Saturday, May 31, 2014


When my kids were heading into adolescence and starting to travel around the city on their own, I had very different admonishments for my son and my daughter. My son I cautioned to carry himself in a certain way on the streets. I knew that some cops would look at my Black teenaged boy and see, not my precious child, but a possible criminal. Such is the media soup in which we all marinate, but that's a post I've already written.

My daughter on the other hand, I cautioned to be always aware of her surroundings, in particular of the men on the street and how they were behaving, how they were noticing her. I tried to give her an earlier curfew than my son, which she and my husband objected to, so I gave her a credit card and told her to take a cab home after 11 pm, rather than the subway (never mind that this would have been a useless instruction for my son, as cabs seldom stop for young Black men—again the soup).

I further instructed my daughter that as soon as she got into the cab, she was to text me the cab number and to call and tell me in the cab driver's hearing that she was on her way. Again, my husband objected. Why should our son be free to access public transportation at any hour while our daughter had to be cosseted in a cab? My husband and I debated this for weeks and then agreed to disagree. I could not make him understand that it was not sexist to be concerned about potential threats to our daughter from predatory men. Just because he was not such a man did not mean they were not out there. Our daughter, by the way, mostly ignores the cab instructions, taking the train at all hours, though I do believe she is very street aware.

This week, in the wake of the Santa Barbara shootings targeting women by a troubled young man who felt they had sexually ignored him and so should be made to pay, women across the country began tweeting their sexually objectified reality with the hashtag #YesAllWomen. I could barely read some of the tweets, so intensely did they reveal my own nearly constant sense of potential jeopardy, less for myself at the age I am now than for young women everywhere. I didn't want to invest that sense with more energy than it already possessed.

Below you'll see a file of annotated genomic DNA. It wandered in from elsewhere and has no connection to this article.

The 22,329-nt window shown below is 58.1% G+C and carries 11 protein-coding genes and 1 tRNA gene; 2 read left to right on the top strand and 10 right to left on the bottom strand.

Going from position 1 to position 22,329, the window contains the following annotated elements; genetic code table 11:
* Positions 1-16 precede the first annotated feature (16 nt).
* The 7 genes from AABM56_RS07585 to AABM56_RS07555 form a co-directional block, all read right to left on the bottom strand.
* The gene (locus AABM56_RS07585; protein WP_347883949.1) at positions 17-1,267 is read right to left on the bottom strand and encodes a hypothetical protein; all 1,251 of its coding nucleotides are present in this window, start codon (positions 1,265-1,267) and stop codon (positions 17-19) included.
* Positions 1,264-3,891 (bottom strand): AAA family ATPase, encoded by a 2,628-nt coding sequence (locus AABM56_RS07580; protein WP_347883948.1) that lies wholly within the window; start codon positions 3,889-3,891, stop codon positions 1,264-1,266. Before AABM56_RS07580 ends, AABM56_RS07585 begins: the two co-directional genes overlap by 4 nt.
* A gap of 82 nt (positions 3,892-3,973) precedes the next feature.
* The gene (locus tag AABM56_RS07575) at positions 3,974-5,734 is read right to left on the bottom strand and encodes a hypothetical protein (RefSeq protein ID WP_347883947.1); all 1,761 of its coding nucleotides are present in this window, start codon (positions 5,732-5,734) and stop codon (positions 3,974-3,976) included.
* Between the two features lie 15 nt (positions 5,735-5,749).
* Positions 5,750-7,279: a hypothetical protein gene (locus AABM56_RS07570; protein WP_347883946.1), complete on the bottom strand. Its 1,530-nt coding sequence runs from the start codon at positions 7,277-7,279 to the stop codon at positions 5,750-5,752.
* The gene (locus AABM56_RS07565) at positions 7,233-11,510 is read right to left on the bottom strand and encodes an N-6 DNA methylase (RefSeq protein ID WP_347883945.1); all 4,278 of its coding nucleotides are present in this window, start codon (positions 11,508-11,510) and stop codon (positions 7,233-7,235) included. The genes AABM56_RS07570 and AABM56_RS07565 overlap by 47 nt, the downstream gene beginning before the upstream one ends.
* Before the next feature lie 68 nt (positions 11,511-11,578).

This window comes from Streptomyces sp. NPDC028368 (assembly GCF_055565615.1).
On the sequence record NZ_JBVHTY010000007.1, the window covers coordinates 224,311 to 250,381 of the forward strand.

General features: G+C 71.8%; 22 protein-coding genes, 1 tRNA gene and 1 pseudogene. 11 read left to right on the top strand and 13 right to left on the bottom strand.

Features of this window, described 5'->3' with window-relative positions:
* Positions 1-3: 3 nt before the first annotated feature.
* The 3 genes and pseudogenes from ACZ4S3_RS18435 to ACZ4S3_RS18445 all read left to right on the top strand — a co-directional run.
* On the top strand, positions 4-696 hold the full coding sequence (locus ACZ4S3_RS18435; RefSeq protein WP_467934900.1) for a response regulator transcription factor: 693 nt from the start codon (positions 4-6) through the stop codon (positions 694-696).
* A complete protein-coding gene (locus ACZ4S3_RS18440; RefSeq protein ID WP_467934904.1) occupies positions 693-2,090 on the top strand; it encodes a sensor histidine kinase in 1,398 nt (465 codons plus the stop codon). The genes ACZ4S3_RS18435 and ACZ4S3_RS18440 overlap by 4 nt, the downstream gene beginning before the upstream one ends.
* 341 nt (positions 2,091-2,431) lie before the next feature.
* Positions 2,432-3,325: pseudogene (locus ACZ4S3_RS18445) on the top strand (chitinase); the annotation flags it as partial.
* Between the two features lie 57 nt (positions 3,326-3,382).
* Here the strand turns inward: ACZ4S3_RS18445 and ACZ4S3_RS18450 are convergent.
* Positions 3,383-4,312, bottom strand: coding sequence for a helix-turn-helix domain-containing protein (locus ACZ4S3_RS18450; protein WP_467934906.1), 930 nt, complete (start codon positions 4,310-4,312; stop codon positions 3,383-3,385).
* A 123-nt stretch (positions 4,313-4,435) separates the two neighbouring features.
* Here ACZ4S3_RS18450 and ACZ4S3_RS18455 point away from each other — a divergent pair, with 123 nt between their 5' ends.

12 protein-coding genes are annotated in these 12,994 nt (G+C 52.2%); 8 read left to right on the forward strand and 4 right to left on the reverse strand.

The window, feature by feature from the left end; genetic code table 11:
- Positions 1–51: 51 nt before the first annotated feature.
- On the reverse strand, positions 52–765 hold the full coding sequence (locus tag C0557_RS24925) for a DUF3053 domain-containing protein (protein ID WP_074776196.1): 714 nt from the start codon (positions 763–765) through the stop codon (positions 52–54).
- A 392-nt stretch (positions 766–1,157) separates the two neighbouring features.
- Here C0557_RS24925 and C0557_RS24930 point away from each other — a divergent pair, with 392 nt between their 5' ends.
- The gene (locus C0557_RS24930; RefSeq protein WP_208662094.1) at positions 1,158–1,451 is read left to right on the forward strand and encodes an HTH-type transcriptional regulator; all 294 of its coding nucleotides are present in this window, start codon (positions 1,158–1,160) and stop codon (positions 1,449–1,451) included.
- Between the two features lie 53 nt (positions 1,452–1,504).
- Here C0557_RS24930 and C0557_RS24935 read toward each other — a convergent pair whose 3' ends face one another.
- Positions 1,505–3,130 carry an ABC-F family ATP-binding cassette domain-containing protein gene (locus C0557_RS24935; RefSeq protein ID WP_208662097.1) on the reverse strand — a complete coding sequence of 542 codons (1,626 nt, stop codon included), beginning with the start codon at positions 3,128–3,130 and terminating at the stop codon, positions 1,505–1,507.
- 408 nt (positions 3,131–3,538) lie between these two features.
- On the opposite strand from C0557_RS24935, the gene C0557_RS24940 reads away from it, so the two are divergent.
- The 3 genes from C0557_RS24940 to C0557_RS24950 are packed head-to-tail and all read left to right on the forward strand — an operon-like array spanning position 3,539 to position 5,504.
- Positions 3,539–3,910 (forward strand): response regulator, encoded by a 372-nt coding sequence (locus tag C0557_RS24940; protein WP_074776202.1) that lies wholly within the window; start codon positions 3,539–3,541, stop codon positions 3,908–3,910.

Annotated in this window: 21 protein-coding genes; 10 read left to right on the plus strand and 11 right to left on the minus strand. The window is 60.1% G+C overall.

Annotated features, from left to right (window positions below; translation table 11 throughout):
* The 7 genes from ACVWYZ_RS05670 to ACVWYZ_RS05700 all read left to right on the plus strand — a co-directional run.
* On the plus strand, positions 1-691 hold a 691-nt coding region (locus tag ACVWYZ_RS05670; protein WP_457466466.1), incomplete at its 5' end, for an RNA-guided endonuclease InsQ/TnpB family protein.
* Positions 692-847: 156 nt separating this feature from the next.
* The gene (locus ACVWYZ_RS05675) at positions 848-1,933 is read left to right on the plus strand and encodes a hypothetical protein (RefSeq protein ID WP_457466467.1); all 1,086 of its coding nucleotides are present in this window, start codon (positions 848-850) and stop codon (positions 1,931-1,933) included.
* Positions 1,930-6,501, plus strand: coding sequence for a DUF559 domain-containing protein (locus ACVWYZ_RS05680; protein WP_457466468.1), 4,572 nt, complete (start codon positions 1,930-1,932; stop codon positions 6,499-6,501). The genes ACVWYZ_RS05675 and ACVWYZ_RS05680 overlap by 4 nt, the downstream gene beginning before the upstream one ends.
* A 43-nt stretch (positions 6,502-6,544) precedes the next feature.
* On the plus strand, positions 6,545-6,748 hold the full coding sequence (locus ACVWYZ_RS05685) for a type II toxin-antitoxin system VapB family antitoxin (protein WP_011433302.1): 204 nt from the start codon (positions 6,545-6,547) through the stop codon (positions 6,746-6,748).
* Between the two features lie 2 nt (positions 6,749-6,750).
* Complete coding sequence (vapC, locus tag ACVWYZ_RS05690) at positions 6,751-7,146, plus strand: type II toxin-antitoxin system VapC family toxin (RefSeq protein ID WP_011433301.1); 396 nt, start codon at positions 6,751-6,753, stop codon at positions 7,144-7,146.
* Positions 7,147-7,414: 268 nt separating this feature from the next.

But watching Melissa Harris Perry this morning, my husband's eyes were opened by her discussion of how many of the mass shootings in recent history, including the Virginia Tech tragedy, actually targeted women in a twisted misogyny. Listening, my idealistic, feminist, egalitarian husband began to understand.

Yesterday, Vesuvius at Home wrote a provocative reflection of #YesAllWomen here, and Elizabeth Aquino linked an explanation of the hashtag here.


  1. You know what's struck me about this? It's the fact that all women do experience these things and have had to learn these ways to walk in the world to avoid (hopefully) the perils that mostly only women experience. And yet, they are almost subconscious. We internalize them. And that is what helps to perpetuate them! I am not saying that we women are to blame. I am saying that perhaps if we wake up to the fact that these realities are as wrong and dangerous as racism, we can begin to fight them. Do you know what I mean?

  2. It is really sad that our behavior, or even existence, remains to be an invite for misogynists. I refuse to live in fear, but i am cautious.

  3. My piece (as you kindly call it) was a throwaway. Yours is the real thing. I really do believe that this effort has raised consciousness in a real way. It reached a tipping point, I believe. I don't expect dramatic change but am encouraged by this outpouring of hurt and the response to it.